Biases Surrounding Mental Health
Biases are known to be ingrained in the human nature. Ironically, the bias starts reflecting in our approach to an individual’s health, even if the sufferer is a loved one, as we give priority to physical health over mental health. Many of the biases regarding mental health are inbuilt or are passed on from one generation to another.
Social media has a considerable role in propagating such biases. Without proper evidence, many crimes of violent nature, such as shootings, murders, etc., are often ascribed to mental disorders. As indicated by Jonathan M. Metzl, M.D., Ph.D., and Kenneth T. MacLeish, Ph.D., in a 2015 study published in the American Journal of Public Health, most of the mass shootings in America are attributed to mental illnesses, and are often considered the root cause of violence.
The stereotype that “all persons with mental illness are violent” add fuel to the prevailing negative mindset against mental disorders. Another deep-rooted stigma regarding mental ailments is that people with some kind of mental deformity are incapable of independent living or doing competitive work. The fact that most physicians suffering from mental disorders such as depression or anxiety do not seek help, fearing that it would hinder their professional life, points at the deep-seated bias related to mental disorders.
Whether it is schizophrenia, bipolar or depression, a common perception about these mental disorders is that they are a character flaw. Depression, for example, is seen as sign of a weak-willed spirit. Also, in many instances, it is believed that mental disorders can be set right with attitudinal changes. For example, many believe that children with attention-deficit hyperactivity disorder (ADHD) need to be more disciplined and spanking is the best way to ensure that they behaved appropriately. Unfortunately, this tendency results in many with mental illnesses to be punished or discriminated against for no fault of theirs.
Implicit and explicit bias
Bias can broadly be divided into two types — implicit and explicit. It is a case of explicit bias when the individual is aware that he or she is biased against a particular person or group and uses it against a perceived threat. For example, painting all immigrants and refugees as potential sociopaths and antisocial elements is a form of explicit bias. According to Alexandra Werntz, University of Virginia and PIMH researcher, people are familiar with explicit biases, and “they are influenced by a lot of different factors, like willingness to disclose and social desirability.”
Implicit bias is, however, more difficult to understand because an individual is unaware of its existence. It is beyond the boundaries of one’s consciousness or awareness, but more likely to impact the way one behaves with regard to those with mental health disorders. For example, people showing implicit bias tend to believe that people with mental illness are helpless and negative, and should be blamed for their wrongdoings.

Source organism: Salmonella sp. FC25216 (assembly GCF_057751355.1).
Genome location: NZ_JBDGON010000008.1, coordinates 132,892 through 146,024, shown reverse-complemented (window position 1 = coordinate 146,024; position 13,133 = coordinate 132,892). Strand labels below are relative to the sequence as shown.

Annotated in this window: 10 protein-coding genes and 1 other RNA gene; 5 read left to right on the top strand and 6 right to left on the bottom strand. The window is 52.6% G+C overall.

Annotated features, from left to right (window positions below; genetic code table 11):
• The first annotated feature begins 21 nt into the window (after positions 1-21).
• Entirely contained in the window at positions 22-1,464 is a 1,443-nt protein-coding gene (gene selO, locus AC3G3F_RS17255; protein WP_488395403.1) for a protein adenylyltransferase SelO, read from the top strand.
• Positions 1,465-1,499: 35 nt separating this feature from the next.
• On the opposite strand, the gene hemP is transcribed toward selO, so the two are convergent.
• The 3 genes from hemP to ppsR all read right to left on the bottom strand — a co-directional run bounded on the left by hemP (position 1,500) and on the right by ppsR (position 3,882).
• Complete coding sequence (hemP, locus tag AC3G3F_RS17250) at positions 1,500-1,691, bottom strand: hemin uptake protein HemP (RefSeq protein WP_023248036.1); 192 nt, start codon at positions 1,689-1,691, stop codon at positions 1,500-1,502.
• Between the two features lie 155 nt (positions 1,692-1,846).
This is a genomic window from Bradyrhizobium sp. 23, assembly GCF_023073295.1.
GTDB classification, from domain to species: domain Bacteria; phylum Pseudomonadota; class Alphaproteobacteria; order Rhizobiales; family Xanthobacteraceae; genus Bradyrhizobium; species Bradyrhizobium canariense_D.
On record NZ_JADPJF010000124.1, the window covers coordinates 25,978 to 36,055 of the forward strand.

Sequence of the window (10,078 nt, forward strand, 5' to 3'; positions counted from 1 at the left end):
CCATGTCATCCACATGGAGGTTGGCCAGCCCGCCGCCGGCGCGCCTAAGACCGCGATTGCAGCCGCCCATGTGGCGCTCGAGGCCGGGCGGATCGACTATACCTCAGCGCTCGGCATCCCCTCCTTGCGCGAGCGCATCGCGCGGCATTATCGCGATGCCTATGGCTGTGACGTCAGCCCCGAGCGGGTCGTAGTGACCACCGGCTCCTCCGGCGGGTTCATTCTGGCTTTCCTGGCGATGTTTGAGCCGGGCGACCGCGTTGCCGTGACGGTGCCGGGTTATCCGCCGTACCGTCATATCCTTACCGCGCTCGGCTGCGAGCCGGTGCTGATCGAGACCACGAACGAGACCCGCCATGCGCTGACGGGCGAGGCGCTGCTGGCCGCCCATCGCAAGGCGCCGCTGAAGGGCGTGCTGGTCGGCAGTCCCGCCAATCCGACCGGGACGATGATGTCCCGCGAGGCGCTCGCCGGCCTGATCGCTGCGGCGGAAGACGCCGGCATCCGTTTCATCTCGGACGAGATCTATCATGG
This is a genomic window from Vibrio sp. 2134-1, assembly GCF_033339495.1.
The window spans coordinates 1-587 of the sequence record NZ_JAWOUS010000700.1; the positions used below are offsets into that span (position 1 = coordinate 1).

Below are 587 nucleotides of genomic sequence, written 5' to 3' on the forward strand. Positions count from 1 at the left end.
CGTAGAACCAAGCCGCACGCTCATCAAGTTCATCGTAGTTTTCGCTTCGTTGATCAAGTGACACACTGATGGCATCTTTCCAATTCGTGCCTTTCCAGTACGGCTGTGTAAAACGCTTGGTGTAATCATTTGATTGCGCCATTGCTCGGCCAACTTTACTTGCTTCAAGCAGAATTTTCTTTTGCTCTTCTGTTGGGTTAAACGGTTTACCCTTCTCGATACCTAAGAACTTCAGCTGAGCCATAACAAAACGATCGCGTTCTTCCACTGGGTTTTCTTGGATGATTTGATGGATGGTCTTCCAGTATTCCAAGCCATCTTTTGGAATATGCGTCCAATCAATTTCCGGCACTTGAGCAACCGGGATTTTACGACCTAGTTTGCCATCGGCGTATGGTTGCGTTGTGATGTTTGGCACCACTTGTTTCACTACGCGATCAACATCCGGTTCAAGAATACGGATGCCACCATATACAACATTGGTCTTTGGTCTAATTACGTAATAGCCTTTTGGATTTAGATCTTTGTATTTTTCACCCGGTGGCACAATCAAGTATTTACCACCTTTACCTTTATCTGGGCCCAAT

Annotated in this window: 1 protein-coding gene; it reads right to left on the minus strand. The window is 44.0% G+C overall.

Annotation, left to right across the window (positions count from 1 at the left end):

Determining the impact of bias on mental health outcomes
While bias is a common occurrence with regard to mental health, discriminatory behavior because of inbuilt prejudices could have a negative impact on the diagnoses and treatment. Past studies have indicated that many mental health professionals continue to endorse negative biases about mental illness.
Apart from the lack of empathy, a constant stigma surrounding mental disorders can result in increased anger and an unwillingness to help the patient in need. It was observed that the attitude of the health care professionals toward mentally ill patients reflected “paternalistic approaches.” While there was an element of empathy involved, in most instances it was believed that patients with mental disorders were incompetent.
Mental disorders are treatable
Whether it is a depression or an anxiety disorder or a neurodegenerative disorder, mental disorders are certainly not a character flaw. Recovery seems difficult as long as one keeps postponing the need to seek treatment. Understanding the importance of having a sound mental health can give rise to a new perspective on life that would further enhance the quality of overall health.
If you or your loved one is suffering from any mental health issue, contact the Florida Mental Health Helpline to know more about the rehab facilities in Florida. Call our 24/7 mental health helpline in Florida at 866–846–5588 to get more information on the treatments for mental health disorders in the state.